. The integration studied here may not be appropriate in all settings and alternative approaches to integration may be more relevant in other health systems contexts; further research into integrated models of ANC and ART is warranted.
This research was conducted in an urban setting with a high antenatal HIV prevalence and high-volume ANC and ART services, and the findings should be generalized with caution. This analysis was conducted under previous WHO guidelines (with a CD4 threshold for ART initiation of 200 cells/uL) and the numbers of women requiring ART have almost doubled since the implementation of the 2010 WHO guidelines; it is unclear whether such increases would alter the differences shown here between integrated and separated services. In addition, these data come from a retrospective review of clinical records, and hence the accuracy and completeness data may be suboptimal, though there were no differences in the levels of missing data between service delivery models.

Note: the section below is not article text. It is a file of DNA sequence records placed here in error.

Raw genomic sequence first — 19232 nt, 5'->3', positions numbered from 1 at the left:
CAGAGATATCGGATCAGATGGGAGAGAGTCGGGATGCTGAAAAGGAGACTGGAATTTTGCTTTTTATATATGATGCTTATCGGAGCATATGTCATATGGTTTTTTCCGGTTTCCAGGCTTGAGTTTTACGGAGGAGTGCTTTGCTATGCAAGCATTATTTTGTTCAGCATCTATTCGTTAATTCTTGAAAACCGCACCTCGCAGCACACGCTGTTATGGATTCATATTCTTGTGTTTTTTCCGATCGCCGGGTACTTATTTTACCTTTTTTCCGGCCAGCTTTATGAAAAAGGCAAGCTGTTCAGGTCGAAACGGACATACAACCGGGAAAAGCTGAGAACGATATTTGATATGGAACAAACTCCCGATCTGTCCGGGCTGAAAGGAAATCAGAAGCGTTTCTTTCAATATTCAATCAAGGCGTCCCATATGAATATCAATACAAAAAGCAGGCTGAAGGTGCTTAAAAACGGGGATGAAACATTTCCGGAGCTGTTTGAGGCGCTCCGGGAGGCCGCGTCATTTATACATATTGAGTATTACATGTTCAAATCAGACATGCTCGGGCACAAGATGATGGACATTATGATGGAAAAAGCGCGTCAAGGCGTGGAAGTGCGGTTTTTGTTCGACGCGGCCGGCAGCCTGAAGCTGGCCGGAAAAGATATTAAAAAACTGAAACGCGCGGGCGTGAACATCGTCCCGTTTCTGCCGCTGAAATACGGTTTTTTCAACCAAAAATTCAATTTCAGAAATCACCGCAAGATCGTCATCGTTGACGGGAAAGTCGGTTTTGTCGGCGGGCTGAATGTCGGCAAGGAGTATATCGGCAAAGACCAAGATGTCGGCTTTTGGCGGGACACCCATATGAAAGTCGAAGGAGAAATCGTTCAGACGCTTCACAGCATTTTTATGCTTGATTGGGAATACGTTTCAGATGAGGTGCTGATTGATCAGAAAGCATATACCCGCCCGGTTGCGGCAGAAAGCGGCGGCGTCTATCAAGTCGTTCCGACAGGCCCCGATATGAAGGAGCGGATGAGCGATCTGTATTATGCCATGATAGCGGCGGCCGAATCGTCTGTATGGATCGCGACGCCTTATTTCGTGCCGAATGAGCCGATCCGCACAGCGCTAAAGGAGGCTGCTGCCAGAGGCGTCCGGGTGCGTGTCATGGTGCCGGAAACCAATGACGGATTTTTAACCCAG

In summary, with the efficacy of drug regimens for PMTCT well-established, PMTCT programme impact is dependent on the implementation of appropriate and effective service delivery models 
. This study suggests that integration of ART into routine antenatal care services can lead to significant improvements in ART initiation during pregnancy, increasing both the proportion of eligible women who start ART and the duration of ART received before delivery. While further research is required, integration of ART into antenatal care represents a valuable approach for promoting maternal and child health in the context of HIV/AIDS.